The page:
More domain name craziness – .hm this time
The Royal family should get it
Following on from Tuvalu, which has the top-level domain name ".tv", a reader has drawn our attention to the Heard and McDonald Islands - situated about 1,500 km north of Antarctica, 4,100 km south-west of Australia, and about 4,700 km south-east of Africa. These two islands have the TLD ".hm" - not quite as sexy as "tv" admittedly, but then it is being sold as a shorthand for "home". We reckon that the royal family should snap up some of the domain names quick smart.
The interesting thing here is that no one does, has and probably never will live on either island. The nearest human gathering is 4,000km away. Both are volcanic and Heard boasts its own active volcano. If you were to hang around, aside from the snow, ice and the odd seal you'd have to make do with some interesting fauna as recreation. If you're lucky, you might catch one of the totally infrequent scientific expeditions that pop down for a few days.
Which makes it incredible that you can buy a domain name representing the islands. The information certainly won't be held in servers on the island because there aren't any. And since there is no whois database for hm domains, we're unsure who exactly is running www.start.hm - the registering board (hang on shouldn't the registrar actually live on the island?). It's an Australian outfit, that's for sure.
So what if you fancy a .hm? Well, it's a little dear - they want $50 a name plus $50 every year as an annual fee. Not many people seem to have taken them up on the idea. Aside from registrar domains, we could only find one site up and running - ishop.hm - and that directs all its traffic to .com sites. Links to other sites were found but none of them seem to work.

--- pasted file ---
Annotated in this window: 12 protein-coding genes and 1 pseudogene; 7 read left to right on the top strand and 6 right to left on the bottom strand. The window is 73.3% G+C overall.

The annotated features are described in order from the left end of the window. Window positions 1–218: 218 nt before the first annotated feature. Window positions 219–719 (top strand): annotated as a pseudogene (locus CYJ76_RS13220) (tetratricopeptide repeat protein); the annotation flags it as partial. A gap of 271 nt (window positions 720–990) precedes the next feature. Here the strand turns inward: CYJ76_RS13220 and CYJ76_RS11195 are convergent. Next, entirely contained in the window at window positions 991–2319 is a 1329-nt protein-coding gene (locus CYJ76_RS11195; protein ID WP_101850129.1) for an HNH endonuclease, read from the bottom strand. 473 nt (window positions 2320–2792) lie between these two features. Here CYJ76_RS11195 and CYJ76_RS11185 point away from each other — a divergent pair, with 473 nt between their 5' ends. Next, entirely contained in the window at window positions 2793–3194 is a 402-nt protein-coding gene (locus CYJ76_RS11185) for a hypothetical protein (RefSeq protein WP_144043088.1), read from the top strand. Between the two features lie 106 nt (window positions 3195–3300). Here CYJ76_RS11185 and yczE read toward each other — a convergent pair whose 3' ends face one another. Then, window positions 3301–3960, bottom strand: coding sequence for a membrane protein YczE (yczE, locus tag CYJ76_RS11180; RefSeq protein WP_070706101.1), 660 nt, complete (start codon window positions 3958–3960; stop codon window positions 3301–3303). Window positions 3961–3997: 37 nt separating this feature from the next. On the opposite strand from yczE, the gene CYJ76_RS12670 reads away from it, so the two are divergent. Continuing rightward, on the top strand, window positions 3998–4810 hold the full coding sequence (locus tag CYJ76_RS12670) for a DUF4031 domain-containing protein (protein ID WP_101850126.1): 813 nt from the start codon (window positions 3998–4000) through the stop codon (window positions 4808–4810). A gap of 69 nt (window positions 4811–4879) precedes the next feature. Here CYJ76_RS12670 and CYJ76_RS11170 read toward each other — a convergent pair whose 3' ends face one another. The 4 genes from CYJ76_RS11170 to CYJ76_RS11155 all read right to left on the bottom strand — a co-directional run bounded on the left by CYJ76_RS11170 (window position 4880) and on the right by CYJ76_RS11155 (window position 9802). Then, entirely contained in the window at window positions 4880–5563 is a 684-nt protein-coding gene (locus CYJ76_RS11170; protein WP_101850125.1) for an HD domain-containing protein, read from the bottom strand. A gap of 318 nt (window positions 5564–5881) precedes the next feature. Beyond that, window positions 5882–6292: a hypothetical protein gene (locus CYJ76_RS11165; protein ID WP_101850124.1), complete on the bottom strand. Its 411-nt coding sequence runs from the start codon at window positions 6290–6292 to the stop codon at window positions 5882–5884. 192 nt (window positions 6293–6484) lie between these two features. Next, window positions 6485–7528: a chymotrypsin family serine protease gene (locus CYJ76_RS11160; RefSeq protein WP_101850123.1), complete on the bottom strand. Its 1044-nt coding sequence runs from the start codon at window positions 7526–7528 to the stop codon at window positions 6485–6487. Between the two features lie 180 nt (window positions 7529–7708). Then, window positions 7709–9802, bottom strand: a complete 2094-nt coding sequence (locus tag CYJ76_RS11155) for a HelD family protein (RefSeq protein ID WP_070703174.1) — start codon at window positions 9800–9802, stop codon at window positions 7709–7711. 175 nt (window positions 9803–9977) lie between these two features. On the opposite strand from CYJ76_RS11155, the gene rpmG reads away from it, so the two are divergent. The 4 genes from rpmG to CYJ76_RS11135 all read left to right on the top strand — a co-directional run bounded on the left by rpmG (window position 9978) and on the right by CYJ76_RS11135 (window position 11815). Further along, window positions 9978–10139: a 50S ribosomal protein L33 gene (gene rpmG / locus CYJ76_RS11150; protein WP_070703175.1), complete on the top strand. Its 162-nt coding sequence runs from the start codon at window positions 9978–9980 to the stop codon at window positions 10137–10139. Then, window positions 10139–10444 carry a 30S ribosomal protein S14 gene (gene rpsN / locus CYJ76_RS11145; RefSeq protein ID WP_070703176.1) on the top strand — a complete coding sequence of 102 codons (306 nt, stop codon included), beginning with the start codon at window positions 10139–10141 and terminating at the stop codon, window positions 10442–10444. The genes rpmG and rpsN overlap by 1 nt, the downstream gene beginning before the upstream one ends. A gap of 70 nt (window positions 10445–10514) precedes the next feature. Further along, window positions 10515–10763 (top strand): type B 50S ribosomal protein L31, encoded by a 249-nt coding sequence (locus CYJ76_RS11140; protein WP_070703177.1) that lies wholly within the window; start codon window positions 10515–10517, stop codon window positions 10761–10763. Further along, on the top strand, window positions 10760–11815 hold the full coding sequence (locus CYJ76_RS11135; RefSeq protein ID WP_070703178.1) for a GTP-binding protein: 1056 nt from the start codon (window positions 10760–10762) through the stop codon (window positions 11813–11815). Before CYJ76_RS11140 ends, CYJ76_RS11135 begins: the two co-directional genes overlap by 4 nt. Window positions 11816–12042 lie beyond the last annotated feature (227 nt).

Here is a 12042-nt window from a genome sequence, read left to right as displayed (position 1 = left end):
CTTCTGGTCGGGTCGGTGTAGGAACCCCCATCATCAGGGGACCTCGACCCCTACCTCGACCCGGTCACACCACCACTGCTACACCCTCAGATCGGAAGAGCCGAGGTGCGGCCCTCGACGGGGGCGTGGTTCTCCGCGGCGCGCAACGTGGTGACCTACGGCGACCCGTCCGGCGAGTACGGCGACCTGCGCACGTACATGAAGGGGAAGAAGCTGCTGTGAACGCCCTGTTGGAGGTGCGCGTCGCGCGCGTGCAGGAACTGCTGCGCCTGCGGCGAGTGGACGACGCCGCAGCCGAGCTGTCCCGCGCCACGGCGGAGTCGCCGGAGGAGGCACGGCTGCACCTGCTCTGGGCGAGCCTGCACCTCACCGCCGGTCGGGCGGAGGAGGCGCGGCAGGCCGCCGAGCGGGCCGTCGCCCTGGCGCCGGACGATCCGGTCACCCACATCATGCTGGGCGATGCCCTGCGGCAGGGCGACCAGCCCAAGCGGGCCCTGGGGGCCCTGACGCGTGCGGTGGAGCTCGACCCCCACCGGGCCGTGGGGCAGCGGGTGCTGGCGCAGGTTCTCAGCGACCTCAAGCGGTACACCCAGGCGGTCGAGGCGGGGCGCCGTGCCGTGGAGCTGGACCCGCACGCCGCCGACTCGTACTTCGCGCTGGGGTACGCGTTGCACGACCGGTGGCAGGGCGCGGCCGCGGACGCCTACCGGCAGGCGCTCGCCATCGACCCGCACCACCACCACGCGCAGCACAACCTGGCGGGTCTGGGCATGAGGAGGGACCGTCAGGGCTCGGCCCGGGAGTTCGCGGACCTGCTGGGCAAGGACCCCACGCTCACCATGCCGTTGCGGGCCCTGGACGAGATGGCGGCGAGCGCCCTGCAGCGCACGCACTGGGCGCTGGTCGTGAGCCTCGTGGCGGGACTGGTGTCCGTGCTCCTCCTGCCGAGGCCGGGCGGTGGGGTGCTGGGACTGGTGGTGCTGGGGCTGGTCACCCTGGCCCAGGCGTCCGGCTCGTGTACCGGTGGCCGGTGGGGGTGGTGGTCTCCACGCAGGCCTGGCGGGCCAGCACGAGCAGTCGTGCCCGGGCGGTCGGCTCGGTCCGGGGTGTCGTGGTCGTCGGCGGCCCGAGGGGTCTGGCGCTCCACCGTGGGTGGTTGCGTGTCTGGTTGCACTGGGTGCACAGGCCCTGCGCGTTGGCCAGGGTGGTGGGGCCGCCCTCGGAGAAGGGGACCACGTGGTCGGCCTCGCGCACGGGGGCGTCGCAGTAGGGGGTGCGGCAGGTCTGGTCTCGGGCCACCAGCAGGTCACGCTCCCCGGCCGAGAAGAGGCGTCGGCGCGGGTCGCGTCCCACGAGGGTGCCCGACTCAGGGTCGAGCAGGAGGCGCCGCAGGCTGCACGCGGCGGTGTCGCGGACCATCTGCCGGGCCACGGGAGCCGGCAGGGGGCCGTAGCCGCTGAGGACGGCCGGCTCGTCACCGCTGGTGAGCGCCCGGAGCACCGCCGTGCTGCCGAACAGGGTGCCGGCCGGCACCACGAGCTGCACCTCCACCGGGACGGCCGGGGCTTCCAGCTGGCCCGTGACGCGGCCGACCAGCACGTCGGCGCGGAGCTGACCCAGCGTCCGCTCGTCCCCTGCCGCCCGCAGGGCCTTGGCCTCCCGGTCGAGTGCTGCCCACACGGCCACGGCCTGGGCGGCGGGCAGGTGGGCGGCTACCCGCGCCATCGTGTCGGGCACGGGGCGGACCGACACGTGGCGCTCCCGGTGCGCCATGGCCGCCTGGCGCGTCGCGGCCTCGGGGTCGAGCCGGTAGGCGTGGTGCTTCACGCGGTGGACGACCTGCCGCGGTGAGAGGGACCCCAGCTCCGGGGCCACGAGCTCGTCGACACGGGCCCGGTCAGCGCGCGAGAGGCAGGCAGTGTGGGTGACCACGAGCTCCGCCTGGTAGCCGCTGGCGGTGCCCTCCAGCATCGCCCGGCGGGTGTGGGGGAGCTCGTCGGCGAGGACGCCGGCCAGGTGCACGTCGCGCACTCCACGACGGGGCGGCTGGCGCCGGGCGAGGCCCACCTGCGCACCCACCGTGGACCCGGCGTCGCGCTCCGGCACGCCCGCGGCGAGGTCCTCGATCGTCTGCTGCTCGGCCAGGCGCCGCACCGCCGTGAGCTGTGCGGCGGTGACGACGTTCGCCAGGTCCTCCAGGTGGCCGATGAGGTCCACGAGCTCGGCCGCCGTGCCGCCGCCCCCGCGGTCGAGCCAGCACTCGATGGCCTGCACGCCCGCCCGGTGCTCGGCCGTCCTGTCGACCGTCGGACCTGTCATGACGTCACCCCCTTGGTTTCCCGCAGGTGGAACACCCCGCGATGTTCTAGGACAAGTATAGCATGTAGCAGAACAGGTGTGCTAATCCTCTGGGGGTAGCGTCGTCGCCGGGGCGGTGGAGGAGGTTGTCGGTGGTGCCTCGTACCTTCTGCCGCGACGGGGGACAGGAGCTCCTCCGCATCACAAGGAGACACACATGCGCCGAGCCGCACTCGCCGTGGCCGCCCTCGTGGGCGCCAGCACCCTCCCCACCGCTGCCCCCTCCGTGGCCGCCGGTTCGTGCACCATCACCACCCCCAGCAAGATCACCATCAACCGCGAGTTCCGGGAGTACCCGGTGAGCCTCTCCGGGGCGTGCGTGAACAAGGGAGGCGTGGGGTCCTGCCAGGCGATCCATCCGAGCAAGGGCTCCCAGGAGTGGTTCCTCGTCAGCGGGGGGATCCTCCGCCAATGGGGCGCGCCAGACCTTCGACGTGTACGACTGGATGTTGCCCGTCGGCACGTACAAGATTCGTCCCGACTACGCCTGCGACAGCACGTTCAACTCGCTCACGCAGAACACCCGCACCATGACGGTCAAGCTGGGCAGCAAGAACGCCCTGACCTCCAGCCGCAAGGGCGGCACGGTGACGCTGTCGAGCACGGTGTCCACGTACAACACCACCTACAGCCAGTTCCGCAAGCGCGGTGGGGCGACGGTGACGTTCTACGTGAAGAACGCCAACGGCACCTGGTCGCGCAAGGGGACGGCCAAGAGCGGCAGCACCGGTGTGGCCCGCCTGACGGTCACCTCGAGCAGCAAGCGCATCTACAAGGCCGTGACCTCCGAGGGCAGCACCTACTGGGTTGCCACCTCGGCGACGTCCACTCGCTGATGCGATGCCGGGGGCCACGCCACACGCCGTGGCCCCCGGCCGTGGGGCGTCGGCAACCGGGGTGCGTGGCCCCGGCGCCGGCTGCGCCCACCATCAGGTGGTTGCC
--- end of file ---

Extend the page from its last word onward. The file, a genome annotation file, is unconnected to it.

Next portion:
Another odd thing - despite its utter rejection by humankind, it still has an annual budget of US$234,000 from the Australian government. Eh?
Wanna know the history? First discovered by a British sealer, Peter Kemp on 27 November 1833. In 1849 it was rediscovered by an American whaler, Thomas Long. Neither of these discoveries was published, and credit for discovery went to Captain John Heard of the American merchant vessel Oriental on 25 November 1853.
The first recorded landing was by a sealing expedition in March 1855. During the sealing period from 1855-1880, various people spent a year or more on the island collecting oil and a good percentage of them died (drowning, capsize, frostbite, scurvy, general illness). By 1880, nearly all the seals were dead, so people gave up on it. It was part of the British Empire at this time, until in 1947, the UK gave it to Australia. Which promptly forgot all about it until 1953, when the Heard and McDonald Islands Act was passed. Nothing then until an Australian helicopter landed in 1971. Another expedition went there in 1980.
And there you have it. ®
Sponsored: Are DLP and DTP still an issue?